The Curse of “The Scottish Play”

Adapted from The Friendly Shakespeare:  A Thoroughly Painless Guide to the Best of the Bard,  by Norrie Epstein

Macbeth is to the theatrical world what King Tut’s tomb is to archaeologists. No other play has had more bad luck associated with it: coronaries, car accidents, botched lines, mysterious ailments, and sword wounds. The theatrical superstition is not taken lightly: even to pronounce the play’s title is considered bad form. For hundreds of years, it has been delicately referred to as “The Scottish Play.”  Some people say it is also considered dangerous to quote from the play under any circumstances.

There are a variety of rituals used to ward off the evil that results from saying “Macbeth,” such as turning three times, spitting over your left shoulder, and cursing. If there isn’t time for all that, one can quote “Angels and ministers of grace, defend us from Hamlet or “If we shadows have offended from A Midsummer’s Night’s Dream. When the name of the play is spoken in a theatre, tradition requires that the offendermust leave, perform one of any numbers of rituals, and wait to be invited back in.  (Other people believe that if you are performing the play, it is OK to say the name.)

Those who believe in the curse of Macbeth claim its origin was the three Witches. Supposedly Shakespeare used real spells when he wrote the play. Others suggest that its popularity makes it a last-ditch production for failing theaters, which subsequently fail anyway. And its fights, weapons, and blood offer many opportunities for disaster. Nonetheless, there are an awful lot of bad things that happen whenever it is performed. Here’s a brief list:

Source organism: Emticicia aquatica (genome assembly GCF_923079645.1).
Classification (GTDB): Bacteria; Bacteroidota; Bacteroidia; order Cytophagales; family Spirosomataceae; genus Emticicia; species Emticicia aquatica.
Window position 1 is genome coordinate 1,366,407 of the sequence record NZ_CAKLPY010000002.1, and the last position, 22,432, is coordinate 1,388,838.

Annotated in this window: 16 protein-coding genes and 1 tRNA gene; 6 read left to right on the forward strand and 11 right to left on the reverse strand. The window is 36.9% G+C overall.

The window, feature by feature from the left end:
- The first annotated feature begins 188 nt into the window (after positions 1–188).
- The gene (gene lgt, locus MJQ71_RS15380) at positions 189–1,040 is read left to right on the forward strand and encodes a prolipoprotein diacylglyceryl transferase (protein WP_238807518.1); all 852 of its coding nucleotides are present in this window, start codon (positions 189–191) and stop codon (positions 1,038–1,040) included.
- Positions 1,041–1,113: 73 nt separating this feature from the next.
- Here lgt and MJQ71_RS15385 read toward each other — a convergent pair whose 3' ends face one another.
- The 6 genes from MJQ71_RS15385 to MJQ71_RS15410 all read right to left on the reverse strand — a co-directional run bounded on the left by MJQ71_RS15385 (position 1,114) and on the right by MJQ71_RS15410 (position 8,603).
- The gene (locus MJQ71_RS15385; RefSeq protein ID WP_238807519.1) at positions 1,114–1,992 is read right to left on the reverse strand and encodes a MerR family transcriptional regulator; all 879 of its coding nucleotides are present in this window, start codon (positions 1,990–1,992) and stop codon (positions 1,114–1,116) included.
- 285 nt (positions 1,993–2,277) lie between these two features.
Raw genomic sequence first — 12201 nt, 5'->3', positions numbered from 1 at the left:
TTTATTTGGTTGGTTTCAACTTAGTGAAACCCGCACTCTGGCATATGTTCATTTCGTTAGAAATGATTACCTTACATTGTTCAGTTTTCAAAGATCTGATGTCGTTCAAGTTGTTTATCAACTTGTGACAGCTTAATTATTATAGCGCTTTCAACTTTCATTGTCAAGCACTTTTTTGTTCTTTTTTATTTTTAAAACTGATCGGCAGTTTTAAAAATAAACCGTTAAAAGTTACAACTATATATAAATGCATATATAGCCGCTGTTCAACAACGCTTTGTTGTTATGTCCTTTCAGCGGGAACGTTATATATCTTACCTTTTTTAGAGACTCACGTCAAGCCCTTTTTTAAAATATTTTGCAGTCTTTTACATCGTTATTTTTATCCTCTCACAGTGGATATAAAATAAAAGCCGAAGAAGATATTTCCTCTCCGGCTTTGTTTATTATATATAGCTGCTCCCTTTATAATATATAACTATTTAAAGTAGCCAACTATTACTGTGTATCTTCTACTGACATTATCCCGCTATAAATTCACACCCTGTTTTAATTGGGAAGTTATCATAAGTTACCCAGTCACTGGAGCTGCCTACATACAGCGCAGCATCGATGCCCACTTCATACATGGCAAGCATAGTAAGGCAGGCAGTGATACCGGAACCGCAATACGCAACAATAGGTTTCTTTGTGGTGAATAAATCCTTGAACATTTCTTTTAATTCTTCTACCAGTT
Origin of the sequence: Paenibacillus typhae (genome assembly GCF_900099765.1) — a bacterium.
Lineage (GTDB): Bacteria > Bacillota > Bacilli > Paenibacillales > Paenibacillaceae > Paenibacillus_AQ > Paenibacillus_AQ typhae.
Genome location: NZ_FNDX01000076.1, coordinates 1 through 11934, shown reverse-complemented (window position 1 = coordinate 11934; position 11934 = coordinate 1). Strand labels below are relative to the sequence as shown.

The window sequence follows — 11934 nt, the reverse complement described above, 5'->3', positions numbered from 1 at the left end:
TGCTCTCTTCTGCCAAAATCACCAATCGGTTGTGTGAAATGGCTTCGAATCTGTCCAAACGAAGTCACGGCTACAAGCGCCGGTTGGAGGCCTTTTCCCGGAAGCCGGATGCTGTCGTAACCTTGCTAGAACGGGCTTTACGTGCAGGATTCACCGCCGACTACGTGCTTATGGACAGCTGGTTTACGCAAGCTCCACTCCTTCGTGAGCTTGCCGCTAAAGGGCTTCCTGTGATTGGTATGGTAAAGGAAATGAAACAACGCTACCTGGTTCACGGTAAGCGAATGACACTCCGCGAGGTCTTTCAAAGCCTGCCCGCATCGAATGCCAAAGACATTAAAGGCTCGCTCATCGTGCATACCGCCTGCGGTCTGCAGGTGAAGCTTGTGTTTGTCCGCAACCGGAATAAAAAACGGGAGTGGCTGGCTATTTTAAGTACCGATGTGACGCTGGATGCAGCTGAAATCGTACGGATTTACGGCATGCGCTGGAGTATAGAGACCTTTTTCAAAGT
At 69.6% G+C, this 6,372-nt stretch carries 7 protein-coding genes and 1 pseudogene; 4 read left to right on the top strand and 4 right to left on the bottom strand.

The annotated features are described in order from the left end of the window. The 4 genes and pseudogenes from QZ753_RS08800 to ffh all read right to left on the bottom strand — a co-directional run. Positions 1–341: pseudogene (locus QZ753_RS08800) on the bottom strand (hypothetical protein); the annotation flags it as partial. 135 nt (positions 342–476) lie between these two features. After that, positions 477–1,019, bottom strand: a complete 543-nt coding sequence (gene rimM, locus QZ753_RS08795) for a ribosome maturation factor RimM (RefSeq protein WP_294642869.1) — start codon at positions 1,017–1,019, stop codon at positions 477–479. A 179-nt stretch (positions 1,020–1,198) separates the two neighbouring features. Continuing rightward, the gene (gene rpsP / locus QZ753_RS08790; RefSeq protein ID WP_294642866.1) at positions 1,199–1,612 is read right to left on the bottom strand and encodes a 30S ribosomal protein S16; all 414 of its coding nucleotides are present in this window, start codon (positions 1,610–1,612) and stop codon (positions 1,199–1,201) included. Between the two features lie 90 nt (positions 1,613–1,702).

• During the play’s very first performance, on August 7, 1606, Hal Berridge, the boy who played Lady Macbeth, died backstage.
  • In 1849, the rivalry between the American actor Edwin Forrest and the British actor John Macready culminated in a riot in which 31 people were killed. This took place in front of the theatre where Macready was appearing in Macbeth.
  • Sarah Siddons was nearly ravaged by a disapproving audience in 1775. Sybil Thorndike was almost strangled by a burly actor in 1926. In 1948, Diana Wynyard (as Lady Macbeth) sleepwalked off a rostrum, falling down 15 feet.   
  • In one memorable week at the Old Vic in 1934, the play went through four different Macbeths. Michael Kim came down with laryngitis, Alastair Sim caught a chill, and Marius Goring was fired.  John Laurie survived to finish the run.
  • The 1937 Laurence Olivier-Judith Anderson production at the Old Vic must have been the unluckiest ever. Just before the scheduled opening night performance, the favorite dog of the Old Vic founder, Lilian Baylis, died. The next day, Miss Baylis died. The play’s director barely escaped death in a taxi accident. Olivier was nearly brained by a 25-pound stage weight. Olivier, performing with characteristic gusto, accidentally wounded the actor who played Macduff in the final battle scene.
  • An actor’s strike ended Rip Torn’s 1970 production in New York City. Two fires and seven robberies plagued the 1971 version starring David Leary.   J. Kenneth Campbell, who played Macduff  in a 1981 production at Lincoln Center, was mugged soon after the play’s opening.
  • In 2001, CSC Company Members Lesley Malin and Wayne Willinger were in an adaptation of Macbeth in which an actress was standing on a stage trap door that suddenly collapsed, dropping her (fortunately unhurt) beneath the stage.  

Click here for tickets and details about our production of Macbeth (Movable).